For-profit organizations are started with the goal of financial gains. Nonprofit corporations are started with the intent for social change.
Most nonprofit organizations apply for federal 501(c)(3) status because getting the 501(c)(3) status has many advantages such as tax exemptions, special rates on bulk mailings, and tax-deductible donations.
NOTE: A 501(c)(3) nonprofit is an organization that has been designated as a ‘nonprofit’ by the state government and as a ‘501(c)(3)’ organization at the federal level.
This guide will show you how to form a 501(c)(3) Nonprofit Public Charity in New Jersey. Read our detailed guide, or if you want to get started right away, you can download the required paperwork.
To start a 501(c)(3) nonprofit corporation in New Jersey you must:
You will need the following documents:
Formation & Regulations
Step 1) Select and Secure Your Nonprofit's Name
The name you select for your nonprofit will establish its brand. It is the first thing most people will learn about your organization. It is important to pick a name that both aligns with your mission and follows the rules of naming in New Jersey.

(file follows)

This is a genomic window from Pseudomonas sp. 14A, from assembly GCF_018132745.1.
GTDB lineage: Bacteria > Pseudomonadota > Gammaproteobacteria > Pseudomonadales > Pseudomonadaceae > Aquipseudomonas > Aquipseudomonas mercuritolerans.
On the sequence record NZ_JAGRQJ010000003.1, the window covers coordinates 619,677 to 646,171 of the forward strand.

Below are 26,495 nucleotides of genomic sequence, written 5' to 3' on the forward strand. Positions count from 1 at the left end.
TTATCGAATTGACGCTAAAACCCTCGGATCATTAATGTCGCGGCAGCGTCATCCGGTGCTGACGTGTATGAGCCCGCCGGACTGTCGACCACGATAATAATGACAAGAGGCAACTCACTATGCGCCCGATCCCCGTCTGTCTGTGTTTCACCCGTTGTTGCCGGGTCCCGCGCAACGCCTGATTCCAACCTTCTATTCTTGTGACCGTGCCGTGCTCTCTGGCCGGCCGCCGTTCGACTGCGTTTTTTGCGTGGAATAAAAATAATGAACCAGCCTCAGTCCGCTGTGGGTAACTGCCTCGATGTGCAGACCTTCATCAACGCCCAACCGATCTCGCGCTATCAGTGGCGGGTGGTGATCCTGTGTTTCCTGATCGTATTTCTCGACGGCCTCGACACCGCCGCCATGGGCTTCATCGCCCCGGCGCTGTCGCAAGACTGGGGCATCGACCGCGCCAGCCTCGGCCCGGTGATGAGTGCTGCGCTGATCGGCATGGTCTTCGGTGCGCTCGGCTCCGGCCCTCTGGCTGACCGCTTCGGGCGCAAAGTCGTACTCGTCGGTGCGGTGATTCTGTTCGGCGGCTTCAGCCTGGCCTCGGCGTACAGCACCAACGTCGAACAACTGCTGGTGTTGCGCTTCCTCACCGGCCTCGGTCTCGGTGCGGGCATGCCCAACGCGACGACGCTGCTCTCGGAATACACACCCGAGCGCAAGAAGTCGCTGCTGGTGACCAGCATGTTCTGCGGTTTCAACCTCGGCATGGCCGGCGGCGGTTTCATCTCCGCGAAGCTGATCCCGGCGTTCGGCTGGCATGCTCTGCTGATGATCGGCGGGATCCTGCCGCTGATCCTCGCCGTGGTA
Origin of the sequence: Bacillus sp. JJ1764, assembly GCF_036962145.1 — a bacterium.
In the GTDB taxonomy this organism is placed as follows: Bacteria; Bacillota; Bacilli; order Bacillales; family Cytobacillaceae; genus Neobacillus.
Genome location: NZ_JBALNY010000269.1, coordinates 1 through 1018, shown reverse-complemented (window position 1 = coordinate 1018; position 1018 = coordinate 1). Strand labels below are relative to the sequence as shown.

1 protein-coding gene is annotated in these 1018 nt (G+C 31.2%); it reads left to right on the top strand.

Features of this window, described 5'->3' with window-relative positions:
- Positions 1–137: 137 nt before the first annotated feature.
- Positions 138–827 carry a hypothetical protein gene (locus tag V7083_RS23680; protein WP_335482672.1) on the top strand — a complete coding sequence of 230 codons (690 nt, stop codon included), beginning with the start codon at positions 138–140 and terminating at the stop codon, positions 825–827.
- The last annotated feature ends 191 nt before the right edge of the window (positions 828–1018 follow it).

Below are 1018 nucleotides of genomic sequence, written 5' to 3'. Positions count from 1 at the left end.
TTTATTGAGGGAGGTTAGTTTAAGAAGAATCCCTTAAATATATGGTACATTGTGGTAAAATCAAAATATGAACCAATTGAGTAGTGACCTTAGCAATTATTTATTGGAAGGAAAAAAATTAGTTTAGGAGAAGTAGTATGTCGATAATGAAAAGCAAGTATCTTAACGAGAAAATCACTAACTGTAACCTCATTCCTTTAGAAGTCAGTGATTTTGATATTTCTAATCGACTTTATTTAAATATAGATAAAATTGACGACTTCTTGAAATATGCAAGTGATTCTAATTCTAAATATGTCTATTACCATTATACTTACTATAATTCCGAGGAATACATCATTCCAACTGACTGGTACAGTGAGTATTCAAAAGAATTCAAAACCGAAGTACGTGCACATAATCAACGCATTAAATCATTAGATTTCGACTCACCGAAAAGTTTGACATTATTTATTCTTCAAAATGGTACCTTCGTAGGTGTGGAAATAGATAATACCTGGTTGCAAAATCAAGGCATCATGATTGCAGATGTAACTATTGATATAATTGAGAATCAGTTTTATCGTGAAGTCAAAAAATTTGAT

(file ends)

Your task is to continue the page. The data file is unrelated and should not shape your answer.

1. Naming Guidelines
- The name that you pick for your organization must include "a New Jersey Nonprofit Corporation", "incorporated”, "corporation”, or “corp”.
- You can read the official guidelines for the complete rules on naming a New Jersey based organization.
2. Is the name available?
The name of your nonprofit must be distinct from that of any other corporation in New Jersey. Use the New Jersey Department of Treasury’s Business Records Service to make sure the name you have selected has not already been taken.
3. Is the website available?
If you plan to have a website for your organization, you will want to make sure that a suitable URL is currently available on GoDaddy.
You may want to buy any URLs you are interested in, to make sure they are available when you are ready to finalize and create your website.
Step 2) Appoint a Registered Agent
A nonprofit corporation in New Jersey is required to have a registered agent with a New Jersey address.
What is a Registered Agent? A registered agent is an individual or business entity responsible for receiving important legal documents on behalf of your business. Think of your registered agent as your business' point of contact with the state.
Who can be a Registered Agent? A registered agent must be a resident of New Jersey or a corporation, such as a registered agent service, authorized to transact business in New Jersey. You may elect an individual within the company including yourself.
Incfile provides the first year of registered agent service free with nonprofit formation ($49 + State Fees)
Step 3) Select Your Board Members and Officers
The directors of a nonprofit are responsible for overseeing the operations of the organization. come together to form a board.
Features of directors:
- All the directors of an organization together form the board of directors.
- The power and influence of the directors over the organization is as the board of directors, the directors do not have authority as individuals.